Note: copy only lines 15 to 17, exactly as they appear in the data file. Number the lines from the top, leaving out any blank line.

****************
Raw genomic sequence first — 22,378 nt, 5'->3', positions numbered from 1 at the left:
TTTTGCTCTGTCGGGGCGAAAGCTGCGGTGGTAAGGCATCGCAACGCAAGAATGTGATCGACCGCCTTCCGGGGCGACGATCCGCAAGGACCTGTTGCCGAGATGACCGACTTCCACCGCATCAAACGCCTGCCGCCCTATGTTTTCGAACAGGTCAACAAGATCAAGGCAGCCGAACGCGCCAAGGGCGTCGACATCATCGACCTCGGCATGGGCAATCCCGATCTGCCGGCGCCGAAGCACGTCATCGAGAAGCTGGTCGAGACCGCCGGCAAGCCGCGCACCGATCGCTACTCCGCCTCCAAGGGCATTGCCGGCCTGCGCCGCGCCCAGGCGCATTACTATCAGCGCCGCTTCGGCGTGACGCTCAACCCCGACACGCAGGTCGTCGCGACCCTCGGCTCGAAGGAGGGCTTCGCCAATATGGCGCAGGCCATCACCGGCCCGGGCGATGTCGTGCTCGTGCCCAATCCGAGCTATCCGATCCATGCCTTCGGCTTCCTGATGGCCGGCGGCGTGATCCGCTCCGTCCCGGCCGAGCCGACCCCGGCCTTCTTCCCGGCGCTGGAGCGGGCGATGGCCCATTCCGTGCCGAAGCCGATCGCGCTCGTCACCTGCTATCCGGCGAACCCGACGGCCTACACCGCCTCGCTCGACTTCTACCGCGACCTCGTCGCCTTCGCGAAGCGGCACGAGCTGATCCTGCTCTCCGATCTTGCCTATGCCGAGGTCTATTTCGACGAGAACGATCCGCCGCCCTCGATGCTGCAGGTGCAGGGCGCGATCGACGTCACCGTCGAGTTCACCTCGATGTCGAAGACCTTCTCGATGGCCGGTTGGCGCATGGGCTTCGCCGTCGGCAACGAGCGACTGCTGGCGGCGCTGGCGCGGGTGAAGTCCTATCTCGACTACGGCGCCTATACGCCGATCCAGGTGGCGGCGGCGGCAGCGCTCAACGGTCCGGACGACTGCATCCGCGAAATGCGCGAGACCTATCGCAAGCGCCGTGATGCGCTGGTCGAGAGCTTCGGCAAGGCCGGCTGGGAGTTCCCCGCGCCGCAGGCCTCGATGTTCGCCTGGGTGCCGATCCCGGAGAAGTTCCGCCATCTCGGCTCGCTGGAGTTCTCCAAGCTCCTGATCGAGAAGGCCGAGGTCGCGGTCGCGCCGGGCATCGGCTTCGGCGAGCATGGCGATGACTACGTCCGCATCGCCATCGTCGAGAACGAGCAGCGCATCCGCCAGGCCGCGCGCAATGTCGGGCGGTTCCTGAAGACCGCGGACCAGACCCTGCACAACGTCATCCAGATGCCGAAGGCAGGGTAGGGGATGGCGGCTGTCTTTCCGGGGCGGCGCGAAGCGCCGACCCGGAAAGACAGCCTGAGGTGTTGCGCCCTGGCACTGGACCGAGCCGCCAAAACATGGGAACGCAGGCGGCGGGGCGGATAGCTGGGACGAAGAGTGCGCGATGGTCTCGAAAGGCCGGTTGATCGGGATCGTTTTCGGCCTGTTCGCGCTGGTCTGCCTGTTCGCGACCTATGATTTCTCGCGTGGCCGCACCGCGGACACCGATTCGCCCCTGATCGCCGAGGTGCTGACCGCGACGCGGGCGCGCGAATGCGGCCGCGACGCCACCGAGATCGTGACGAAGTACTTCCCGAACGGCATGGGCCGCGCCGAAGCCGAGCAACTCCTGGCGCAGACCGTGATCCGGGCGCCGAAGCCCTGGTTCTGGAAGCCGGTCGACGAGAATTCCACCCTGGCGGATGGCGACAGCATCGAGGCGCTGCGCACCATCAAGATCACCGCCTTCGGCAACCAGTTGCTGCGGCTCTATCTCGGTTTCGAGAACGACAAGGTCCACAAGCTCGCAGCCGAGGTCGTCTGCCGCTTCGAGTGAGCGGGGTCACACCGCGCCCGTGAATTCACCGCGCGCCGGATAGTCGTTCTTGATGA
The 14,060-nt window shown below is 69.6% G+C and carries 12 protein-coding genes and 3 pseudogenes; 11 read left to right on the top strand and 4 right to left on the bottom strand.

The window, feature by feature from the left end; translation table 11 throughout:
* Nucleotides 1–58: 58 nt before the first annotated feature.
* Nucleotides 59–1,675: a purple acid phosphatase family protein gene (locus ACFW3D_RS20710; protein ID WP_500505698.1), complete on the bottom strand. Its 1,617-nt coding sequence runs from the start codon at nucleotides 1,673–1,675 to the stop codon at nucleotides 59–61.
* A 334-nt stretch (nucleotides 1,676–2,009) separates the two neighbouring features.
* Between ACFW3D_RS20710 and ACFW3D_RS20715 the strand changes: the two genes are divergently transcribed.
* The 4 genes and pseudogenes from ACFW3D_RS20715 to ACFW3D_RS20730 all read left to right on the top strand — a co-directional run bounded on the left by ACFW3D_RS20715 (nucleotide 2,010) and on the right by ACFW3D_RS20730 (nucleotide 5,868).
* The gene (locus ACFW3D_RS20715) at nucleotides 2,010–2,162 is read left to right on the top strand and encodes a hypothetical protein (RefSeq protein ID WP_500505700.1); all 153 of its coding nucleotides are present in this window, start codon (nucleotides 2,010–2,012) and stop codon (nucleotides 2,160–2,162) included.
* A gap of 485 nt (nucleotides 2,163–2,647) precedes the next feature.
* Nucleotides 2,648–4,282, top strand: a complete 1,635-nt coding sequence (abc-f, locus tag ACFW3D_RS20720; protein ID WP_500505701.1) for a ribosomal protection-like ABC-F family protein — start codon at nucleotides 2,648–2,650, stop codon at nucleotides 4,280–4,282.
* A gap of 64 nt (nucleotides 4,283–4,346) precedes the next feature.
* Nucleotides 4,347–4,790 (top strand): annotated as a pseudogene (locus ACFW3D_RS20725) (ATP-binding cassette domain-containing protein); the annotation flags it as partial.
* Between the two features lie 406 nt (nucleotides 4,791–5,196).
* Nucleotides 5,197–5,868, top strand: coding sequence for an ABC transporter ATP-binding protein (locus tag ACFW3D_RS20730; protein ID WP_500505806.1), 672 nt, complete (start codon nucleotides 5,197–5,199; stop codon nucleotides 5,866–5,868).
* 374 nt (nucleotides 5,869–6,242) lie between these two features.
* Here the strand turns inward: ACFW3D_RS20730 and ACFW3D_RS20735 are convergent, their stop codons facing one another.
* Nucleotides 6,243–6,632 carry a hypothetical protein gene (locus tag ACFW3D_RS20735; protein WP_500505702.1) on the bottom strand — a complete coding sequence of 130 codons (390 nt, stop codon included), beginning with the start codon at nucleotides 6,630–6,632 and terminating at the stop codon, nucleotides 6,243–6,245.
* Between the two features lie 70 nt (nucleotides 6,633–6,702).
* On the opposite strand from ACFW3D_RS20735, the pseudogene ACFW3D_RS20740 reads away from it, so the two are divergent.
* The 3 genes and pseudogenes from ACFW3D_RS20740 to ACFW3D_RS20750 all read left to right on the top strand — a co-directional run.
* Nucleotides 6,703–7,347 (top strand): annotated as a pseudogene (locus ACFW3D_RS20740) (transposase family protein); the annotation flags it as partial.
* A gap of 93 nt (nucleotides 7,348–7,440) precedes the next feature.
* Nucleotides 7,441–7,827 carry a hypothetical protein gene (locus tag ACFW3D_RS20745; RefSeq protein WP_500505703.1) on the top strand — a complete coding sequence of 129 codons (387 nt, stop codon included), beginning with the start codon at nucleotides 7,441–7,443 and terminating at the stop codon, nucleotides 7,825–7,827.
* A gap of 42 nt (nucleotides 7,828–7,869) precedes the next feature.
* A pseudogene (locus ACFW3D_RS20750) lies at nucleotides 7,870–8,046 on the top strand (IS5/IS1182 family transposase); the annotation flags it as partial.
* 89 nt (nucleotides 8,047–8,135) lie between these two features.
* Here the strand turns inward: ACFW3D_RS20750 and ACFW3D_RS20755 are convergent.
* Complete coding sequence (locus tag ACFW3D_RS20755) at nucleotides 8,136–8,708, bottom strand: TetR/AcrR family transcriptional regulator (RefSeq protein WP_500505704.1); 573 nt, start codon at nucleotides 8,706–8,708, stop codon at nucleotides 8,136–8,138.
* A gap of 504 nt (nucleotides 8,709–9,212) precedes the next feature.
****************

* Between the two features lie 406 nt (nucleotides 4,791–5,196).
* Nucleotides 5,197–5,868, top strand: coding sequence for an ABC transporter ATP-binding protein (locus tag ACFW3D_RS20730; protein ID WP_500505806.1), 672 nt, complete (start codon nucleotides 5,197–5,199; stop codon nucleotides 5,866–5,868).
* 374 nt (nucleotides 5,869–6,242) lie between these two features.